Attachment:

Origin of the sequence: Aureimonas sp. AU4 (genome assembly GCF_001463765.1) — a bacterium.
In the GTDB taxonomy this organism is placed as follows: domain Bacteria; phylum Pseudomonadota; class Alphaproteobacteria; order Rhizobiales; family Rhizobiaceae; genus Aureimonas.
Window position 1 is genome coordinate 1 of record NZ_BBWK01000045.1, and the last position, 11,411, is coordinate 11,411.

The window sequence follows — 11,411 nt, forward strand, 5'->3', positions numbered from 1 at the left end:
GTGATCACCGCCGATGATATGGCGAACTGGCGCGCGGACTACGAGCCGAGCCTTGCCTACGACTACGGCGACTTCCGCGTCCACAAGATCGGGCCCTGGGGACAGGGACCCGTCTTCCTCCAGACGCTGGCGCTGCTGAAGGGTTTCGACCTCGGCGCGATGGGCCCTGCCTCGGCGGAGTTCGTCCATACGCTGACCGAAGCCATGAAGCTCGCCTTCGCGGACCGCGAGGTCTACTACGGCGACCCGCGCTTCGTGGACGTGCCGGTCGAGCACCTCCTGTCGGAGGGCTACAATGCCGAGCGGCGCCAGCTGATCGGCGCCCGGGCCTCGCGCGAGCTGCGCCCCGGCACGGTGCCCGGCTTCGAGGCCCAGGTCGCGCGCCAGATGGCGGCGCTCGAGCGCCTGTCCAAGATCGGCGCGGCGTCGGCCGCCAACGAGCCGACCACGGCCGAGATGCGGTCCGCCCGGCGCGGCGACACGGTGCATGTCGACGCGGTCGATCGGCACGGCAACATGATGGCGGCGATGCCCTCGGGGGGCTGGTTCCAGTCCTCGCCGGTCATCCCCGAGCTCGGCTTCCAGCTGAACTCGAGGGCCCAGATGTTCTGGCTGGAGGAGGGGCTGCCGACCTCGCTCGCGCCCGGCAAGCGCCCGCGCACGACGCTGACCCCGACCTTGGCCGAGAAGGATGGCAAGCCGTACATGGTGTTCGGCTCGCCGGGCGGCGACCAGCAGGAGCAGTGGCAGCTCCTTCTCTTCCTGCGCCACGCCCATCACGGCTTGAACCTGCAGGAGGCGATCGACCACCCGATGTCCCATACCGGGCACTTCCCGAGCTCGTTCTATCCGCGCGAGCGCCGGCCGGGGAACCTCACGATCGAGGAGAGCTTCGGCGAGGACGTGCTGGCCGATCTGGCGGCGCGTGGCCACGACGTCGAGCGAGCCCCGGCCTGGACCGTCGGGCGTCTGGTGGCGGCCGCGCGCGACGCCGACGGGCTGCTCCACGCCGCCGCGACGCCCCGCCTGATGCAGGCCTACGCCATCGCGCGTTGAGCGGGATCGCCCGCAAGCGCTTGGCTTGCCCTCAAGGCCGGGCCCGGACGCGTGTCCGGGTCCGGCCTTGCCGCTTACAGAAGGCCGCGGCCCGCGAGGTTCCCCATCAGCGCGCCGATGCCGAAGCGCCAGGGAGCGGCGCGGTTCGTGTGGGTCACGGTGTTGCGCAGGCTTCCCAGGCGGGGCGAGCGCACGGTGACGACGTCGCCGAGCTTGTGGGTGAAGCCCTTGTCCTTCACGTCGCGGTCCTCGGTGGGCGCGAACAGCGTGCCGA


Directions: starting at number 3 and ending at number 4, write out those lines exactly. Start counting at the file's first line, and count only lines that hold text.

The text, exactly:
Window position 1 is genome coordinate 1 of record NZ_BBWK01000045.1, and the last position, 11,411, is coordinate 11,411.

The window sequence follows — 11,411 nt, forward strand, 5'->3', positions numbered from 1 at the left end: